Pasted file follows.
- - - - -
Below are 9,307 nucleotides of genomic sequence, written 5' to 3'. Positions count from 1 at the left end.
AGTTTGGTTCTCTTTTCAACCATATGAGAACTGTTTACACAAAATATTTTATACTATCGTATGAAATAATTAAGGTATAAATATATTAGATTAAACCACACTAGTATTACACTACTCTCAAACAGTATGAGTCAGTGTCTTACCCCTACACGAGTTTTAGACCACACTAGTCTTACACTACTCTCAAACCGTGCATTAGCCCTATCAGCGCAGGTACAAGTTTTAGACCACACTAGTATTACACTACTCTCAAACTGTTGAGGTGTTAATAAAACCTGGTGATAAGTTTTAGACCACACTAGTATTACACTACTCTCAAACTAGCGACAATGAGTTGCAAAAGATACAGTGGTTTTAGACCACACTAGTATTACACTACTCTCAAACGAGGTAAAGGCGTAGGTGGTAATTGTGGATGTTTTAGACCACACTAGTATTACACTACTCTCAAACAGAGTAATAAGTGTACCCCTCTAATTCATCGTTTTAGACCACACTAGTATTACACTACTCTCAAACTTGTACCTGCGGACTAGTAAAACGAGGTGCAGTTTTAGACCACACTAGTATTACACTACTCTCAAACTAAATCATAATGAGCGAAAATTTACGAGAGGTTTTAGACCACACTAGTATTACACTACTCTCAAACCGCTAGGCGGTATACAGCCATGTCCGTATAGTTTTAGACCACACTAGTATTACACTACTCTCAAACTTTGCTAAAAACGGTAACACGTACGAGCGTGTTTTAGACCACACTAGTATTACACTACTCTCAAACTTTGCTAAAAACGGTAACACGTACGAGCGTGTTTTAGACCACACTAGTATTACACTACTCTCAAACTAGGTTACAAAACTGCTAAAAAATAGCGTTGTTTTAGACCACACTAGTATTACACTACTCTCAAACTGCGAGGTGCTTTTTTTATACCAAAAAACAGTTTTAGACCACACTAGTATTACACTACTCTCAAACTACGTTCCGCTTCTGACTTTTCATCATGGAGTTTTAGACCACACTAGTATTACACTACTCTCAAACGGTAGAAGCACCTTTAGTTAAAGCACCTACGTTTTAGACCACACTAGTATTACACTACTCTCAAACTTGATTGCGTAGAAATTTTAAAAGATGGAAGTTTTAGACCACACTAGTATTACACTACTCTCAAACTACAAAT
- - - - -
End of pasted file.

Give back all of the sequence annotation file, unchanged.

Below are 9,307 nucleotides of genomic sequence, written 5' to 3'. Positions count from 1 at the left end.
AGTTTGGTTCTCTTTTCAACCATATGAGAACTGTTTACACAAAATATTTTATACTATCGTATGAAATAATTAAGGTATAAATATATTAGATTAAACCACACTAGTATTACACTACTCTCAAACAGTATGAGTCAGTGTCTTACCCCTACACGAGTTTTAGACCACACTAGTCTTACACTACTCTCAAACCGTGCATTAGCCCTATCAGCGCAGGTACAAGTTTTAGACCACACTAGTATTACACTACTCTCAAACTGTTGAGGTGTTAATAAAACCTGGTGATAAGTTTTAGACCACACTAGTATTACACTACTCTCAAACTAGCGACAATGAGTTGCAAAAGATACAGTGGTTTTAGACCACACTAGTATTACACTACTCTCAAACGAGGTAAAGGCGTAGGTGGTAATTGTGGATGTTTTAGACCACACTAGTATTACACTACTCTCAAACAGAGTAATAAGTGTACCCCTCTAATTCATCGTTTTAGACCACACTAGTATTACACTACTCTCAAACTTGTACCTGCGGACTAGTAAAACGAGGTGCAGTTTTAGACCACACTAGTATTACACTACTCTCAAACTAAATCATAATGAGCGAAAATTTACGAGAGGTTTTAGACCACACTAGTATTACACTACTCTCAAACCGCTAGGCGGTATACAGCCATGTCCGTATAGTTTTAGACCACACTAGTATTACACTACTCTCAAACTTTGCTAAAAACGGTAACACGTACGAGCGTGTTTTAGACCACACTAGTATTACACTACTCTCAAACTTTGCTAAAAACGGTAACACGTACGAGCGTGTTTTAGACCACACTAGTATTACACTACTCTCAAACTAGGTTACAAAACTGCTAAAAAATAGCGTTGTTTTAGACCACACTAGTATTACACTACTCTCAAACTGCGAGGTGCTTTTTTTATACCAAAAAACAGTTTTAGACCACACTAGTATTACACTACTCTCAAACTACGTTCCGCTTCTGACTTTTCATCATGGAGTTTTAGACCACACTAGTATTACACTACTCTCAAACGGTAGAAGCACCTTTAGTTAAAGCACCTACGTTTTAGACCACACTAGTATTACACTACTCTCAAACTTGATTGCGTAGAAATTTTAAAAGATGGAAGTTTTAGACCACACTAGTATTACACTACTCTCAAACTACAAAT